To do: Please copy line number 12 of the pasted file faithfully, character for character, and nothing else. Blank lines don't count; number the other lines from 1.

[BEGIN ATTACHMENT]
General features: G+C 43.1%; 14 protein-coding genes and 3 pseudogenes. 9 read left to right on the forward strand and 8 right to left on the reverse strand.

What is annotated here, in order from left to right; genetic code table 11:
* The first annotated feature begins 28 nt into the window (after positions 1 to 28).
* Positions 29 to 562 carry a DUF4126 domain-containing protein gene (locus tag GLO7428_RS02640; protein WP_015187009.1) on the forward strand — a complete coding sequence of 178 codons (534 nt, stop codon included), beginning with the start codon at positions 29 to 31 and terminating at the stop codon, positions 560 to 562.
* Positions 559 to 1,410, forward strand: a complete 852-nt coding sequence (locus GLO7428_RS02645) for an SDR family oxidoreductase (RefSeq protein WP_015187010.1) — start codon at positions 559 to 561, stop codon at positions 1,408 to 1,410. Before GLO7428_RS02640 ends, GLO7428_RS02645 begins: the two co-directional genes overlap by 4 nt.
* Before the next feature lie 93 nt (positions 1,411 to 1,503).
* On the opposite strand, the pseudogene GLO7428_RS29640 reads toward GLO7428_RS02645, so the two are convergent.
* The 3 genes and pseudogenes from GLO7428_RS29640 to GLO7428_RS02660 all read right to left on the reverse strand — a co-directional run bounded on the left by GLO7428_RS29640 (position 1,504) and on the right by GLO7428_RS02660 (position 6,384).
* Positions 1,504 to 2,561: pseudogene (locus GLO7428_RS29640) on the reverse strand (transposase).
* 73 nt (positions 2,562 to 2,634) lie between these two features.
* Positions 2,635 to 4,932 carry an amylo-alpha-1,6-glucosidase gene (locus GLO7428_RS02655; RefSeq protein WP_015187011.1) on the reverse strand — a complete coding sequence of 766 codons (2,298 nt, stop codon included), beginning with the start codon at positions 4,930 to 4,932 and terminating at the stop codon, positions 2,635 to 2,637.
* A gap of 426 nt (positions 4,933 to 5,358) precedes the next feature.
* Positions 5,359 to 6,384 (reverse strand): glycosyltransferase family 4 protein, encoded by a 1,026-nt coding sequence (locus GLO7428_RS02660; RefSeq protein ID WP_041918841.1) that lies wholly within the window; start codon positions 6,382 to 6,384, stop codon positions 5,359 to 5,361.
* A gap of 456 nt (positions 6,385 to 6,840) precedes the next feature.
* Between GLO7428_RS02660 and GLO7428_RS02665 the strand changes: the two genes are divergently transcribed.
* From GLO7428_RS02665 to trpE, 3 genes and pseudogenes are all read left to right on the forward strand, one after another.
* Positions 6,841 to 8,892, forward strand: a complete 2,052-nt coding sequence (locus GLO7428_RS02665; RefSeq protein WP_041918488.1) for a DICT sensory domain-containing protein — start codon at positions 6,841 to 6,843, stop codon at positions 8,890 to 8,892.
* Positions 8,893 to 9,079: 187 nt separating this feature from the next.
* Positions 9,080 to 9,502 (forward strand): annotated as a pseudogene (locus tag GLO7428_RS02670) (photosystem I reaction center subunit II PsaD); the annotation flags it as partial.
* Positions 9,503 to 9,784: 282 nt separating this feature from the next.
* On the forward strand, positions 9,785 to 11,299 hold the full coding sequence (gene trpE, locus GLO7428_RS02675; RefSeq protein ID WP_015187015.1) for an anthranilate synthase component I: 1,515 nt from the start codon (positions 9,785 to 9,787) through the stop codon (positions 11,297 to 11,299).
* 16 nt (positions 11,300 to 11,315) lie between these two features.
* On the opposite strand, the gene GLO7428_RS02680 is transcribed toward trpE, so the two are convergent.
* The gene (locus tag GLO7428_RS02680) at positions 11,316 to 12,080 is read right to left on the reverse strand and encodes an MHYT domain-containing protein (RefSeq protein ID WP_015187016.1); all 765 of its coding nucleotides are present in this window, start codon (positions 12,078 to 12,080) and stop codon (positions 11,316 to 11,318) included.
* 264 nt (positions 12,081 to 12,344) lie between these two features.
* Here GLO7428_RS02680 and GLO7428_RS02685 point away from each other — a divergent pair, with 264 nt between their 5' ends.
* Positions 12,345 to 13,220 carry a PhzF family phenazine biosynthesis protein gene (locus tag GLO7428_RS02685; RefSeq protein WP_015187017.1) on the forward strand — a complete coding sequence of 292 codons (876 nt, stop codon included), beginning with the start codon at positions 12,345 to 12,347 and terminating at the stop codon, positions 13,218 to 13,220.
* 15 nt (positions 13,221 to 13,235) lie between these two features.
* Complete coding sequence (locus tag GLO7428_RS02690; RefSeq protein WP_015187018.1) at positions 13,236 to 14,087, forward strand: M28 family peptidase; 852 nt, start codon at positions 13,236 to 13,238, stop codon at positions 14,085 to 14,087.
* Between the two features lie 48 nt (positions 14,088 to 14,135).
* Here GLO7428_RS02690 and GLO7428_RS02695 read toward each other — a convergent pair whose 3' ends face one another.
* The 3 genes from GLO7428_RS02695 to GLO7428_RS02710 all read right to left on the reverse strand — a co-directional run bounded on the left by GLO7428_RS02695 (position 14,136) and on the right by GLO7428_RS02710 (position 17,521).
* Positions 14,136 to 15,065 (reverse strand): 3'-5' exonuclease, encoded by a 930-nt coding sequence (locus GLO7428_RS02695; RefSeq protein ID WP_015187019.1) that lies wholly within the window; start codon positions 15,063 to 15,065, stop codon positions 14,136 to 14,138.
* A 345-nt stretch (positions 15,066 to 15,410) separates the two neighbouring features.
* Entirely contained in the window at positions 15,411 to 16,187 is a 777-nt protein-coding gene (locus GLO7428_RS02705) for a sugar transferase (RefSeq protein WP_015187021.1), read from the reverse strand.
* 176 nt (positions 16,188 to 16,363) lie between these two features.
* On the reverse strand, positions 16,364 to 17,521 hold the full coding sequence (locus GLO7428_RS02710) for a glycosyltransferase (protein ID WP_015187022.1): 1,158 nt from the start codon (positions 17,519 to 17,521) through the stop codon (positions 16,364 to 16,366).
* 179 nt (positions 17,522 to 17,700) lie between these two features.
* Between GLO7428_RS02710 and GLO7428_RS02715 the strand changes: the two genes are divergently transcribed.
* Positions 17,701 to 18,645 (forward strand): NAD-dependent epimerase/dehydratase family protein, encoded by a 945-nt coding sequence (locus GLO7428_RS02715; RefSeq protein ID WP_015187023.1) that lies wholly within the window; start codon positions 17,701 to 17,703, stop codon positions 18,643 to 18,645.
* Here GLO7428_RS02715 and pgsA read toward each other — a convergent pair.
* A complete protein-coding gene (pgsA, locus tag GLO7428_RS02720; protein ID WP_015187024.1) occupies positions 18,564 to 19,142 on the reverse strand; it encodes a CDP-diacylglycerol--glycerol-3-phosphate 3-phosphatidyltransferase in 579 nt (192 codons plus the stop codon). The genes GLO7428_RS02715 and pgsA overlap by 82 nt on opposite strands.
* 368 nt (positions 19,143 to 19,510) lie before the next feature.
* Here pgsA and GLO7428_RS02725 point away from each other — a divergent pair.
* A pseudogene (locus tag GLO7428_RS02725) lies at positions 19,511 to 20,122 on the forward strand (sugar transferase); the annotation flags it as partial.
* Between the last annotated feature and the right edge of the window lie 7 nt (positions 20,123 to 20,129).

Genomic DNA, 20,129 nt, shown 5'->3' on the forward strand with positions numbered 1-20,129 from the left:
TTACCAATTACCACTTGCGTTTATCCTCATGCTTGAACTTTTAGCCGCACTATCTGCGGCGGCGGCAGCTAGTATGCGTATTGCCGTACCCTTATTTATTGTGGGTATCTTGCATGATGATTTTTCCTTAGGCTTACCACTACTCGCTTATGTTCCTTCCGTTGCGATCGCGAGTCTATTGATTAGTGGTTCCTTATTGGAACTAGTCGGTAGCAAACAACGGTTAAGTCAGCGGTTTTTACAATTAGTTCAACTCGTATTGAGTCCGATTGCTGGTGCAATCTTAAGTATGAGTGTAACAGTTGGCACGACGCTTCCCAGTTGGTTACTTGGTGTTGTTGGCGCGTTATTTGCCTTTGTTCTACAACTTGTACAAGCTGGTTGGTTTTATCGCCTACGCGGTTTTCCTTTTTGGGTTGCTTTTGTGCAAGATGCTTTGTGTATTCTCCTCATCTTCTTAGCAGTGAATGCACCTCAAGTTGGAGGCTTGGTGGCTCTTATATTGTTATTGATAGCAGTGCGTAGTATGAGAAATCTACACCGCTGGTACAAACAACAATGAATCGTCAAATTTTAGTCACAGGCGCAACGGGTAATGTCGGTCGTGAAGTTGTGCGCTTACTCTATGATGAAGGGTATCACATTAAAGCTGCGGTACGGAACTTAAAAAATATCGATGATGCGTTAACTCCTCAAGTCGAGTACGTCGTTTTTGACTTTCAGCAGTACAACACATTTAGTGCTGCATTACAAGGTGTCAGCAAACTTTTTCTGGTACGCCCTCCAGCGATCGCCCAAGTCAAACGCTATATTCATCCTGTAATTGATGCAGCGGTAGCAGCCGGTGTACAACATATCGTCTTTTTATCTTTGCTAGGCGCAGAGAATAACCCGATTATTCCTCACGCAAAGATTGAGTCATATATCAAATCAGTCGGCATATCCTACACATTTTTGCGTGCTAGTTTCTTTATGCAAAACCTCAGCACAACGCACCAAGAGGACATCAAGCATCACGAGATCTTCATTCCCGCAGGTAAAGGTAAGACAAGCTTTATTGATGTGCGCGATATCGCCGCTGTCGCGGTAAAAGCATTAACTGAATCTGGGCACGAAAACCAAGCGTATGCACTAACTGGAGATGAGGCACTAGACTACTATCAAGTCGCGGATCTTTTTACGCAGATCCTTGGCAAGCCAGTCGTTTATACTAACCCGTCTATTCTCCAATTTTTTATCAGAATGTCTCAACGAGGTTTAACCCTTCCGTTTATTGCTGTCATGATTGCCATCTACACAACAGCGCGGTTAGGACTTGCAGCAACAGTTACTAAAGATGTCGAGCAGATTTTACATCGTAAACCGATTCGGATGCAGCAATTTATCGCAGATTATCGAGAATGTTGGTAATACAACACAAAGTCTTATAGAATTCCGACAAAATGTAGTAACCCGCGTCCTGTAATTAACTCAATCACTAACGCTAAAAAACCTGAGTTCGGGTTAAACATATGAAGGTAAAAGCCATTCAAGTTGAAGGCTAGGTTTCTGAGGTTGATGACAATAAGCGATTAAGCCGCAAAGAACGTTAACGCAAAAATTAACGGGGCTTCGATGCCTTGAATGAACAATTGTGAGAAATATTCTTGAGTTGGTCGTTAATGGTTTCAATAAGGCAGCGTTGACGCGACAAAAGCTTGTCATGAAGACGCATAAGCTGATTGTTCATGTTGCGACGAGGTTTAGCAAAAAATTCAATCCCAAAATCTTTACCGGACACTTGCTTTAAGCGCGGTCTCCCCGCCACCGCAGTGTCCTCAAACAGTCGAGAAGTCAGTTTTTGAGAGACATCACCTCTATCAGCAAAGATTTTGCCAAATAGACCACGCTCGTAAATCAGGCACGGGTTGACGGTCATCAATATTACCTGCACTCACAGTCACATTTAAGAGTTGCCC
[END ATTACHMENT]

* A gap of 426 nt (positions 4,933 to 5,358) precedes the next feature.